It’s an either-or situation. Either the US should define Pakistan’s role in the Afghanistan reconciliation process as troop withdrawal draws closer – or continue to face a stalemate over the resumption of Nato supplies, the Parliamentary Committee on National Security (PCNS) said on Saturday.
The parliamentary committee urged the government to link the resumption of supplies with the Afghan endgame.
“Washington should ensure ‘Pakistan’s key and well-defined role’ in the Afghan reconciliation process,” suggested a member of the PCNS, reviewing recommendations on Pakistan-US relations as well as the foreign policy in general.
Meanwhile, a senior lawmaker who attended the meeting of the 12-member parliamentary panel told The Express Tribune that the Pakistan Muslim League-Nawaz (PML-N) demanded that two points be added to the proposals being reviewed. Both the points are ambitious, to say the least: Firstly, the release of Dr Aafia Siddiqui and secondly, a solution to the Kashmir issue. This additional input is likely to be clubbed to the final draft of these proposals, officials said.
Lawmakers from the ruling alliance – the Pakistan Muslim League-Quaid (PML-Q) and the Pakistan Peoples Party (PPP) – recommended that “the Nato supplies’ resumption should be linked to suspension of drone strikes in Pakistan.” The largest opposition in the National Assembly, the PML-N, appears to be in concurrence with this demand, and the PCNS is seriously considering it.
However, chief of his own faction of the Jamiat Ulema-e-Islam Maulana Fazlur Rehman rejected such recommendations during the meeting. “Come what may, the Nato routes should not be reopened ,” one of the participants quoted him as saying, adding that he [Fazl] will not attend PCNS meetings next time if his recommendations are not entertained by the PCNS.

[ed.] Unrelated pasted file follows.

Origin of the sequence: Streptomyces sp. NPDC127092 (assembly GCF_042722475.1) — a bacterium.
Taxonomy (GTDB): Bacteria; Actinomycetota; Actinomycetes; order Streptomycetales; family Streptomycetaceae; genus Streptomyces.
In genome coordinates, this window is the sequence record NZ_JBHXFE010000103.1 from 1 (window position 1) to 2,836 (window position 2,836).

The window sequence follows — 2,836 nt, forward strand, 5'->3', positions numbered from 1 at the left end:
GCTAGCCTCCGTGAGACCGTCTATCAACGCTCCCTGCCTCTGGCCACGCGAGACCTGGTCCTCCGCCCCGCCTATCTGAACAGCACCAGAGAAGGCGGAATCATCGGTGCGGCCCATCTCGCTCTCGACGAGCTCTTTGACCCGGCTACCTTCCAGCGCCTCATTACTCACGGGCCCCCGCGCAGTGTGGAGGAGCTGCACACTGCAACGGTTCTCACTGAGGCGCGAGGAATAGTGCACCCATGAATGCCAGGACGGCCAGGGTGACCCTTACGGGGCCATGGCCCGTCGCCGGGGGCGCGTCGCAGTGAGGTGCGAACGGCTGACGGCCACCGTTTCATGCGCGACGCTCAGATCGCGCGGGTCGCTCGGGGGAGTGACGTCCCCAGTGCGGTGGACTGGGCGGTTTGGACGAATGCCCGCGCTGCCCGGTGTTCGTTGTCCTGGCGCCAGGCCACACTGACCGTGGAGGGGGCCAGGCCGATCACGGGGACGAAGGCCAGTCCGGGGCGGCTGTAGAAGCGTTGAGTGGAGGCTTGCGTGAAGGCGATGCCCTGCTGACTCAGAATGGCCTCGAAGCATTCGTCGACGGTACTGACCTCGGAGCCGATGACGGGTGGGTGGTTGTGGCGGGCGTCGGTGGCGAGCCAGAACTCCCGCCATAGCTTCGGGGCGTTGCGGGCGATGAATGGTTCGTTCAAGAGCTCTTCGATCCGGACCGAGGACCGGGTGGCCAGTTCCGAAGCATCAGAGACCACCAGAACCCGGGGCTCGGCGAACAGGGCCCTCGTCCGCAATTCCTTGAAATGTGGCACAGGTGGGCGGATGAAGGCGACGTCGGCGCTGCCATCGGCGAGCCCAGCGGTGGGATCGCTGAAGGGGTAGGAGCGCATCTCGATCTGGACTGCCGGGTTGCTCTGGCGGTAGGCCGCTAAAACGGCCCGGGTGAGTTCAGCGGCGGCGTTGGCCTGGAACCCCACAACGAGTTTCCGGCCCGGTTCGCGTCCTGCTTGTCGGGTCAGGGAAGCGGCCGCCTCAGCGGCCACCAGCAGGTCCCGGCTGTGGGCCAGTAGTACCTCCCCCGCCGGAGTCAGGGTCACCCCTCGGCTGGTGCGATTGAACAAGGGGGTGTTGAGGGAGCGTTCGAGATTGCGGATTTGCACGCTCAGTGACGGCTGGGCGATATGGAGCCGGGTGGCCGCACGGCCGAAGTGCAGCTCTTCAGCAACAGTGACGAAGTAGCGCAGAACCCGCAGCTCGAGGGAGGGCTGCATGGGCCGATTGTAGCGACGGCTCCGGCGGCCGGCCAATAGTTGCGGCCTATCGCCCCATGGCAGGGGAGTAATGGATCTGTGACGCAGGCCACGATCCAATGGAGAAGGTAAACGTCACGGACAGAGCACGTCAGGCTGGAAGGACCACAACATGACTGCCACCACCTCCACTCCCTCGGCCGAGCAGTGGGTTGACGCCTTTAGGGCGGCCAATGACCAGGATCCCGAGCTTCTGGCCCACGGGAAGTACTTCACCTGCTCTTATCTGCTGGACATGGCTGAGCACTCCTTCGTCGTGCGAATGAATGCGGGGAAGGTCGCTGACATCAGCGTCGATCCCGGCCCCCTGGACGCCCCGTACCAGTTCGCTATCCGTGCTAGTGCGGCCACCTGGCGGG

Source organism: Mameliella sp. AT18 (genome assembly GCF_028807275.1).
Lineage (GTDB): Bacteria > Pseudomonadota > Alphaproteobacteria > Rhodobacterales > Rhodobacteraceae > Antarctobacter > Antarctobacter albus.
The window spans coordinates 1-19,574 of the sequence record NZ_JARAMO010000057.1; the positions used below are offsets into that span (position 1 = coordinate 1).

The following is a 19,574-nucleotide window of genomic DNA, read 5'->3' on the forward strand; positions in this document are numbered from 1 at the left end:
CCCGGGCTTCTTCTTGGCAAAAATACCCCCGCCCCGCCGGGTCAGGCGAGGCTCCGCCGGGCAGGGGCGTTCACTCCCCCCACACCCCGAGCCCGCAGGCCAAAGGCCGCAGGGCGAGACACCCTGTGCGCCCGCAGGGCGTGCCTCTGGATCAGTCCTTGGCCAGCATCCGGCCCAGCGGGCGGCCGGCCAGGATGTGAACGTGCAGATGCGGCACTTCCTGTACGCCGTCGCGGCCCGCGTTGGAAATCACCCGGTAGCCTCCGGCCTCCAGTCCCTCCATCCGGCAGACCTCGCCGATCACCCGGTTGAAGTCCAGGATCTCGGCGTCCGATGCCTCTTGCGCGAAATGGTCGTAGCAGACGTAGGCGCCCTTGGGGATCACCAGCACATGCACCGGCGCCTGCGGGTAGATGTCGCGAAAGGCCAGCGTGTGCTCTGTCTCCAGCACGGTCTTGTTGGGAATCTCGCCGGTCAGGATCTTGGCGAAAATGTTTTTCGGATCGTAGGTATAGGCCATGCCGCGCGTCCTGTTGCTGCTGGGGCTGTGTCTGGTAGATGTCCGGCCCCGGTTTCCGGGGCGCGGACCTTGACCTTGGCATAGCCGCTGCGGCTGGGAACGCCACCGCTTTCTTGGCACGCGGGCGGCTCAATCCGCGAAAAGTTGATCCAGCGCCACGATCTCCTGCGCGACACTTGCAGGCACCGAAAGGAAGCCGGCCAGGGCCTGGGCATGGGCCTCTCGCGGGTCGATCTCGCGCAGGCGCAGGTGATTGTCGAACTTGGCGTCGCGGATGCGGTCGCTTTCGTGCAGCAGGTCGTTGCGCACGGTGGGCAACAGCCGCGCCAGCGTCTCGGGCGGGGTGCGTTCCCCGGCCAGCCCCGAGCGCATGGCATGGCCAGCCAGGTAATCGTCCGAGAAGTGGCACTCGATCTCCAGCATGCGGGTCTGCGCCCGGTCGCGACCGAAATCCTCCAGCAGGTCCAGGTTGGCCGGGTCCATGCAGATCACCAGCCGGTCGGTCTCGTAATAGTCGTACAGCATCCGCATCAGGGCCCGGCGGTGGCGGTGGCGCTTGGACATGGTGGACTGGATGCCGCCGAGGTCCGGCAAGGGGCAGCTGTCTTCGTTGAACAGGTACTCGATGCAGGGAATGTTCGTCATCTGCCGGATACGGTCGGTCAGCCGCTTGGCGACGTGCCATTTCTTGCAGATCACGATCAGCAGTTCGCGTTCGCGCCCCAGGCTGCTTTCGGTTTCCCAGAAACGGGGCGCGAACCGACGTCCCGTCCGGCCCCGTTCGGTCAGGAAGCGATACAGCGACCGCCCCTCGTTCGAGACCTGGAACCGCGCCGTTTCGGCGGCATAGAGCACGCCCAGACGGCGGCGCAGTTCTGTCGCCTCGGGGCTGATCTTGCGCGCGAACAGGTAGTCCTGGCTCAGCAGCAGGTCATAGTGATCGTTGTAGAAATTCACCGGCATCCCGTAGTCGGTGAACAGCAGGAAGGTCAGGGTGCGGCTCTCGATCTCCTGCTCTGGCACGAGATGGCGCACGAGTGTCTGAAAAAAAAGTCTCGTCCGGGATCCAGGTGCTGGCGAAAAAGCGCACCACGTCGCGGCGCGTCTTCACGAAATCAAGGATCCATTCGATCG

The committee also unanimously decided to amend three clauses, although these may be deleted from the final draft. The amended clauses involve US intelligence operators and security contractors in Pakistan, guarantees against US footprints on Pakistani soil and the use of military bases in Pakistan.
PML-Q Senator Mushahid Hussain Sayed suggested to the committee to amend the proposals while keeping in mind the changing political scenario in the region. “We should stand united to promote our friendship with neighbours – ensuring the US that we want peace in the region. The Afghan endgame is inevitable now, and this message should go to Washington now.”
PCNS Chairperson Senator Raza Rabbani said the members of the committee will meet on a day-to-day basis till April 5. “It’s our (lawmakers’) prime duty to bring about such recommendations which could write a new history in the state’s foreign policy,” Rabbani said while briefing reporters on Saturday.
Published in The Express Tribune, April 1st, 2012.
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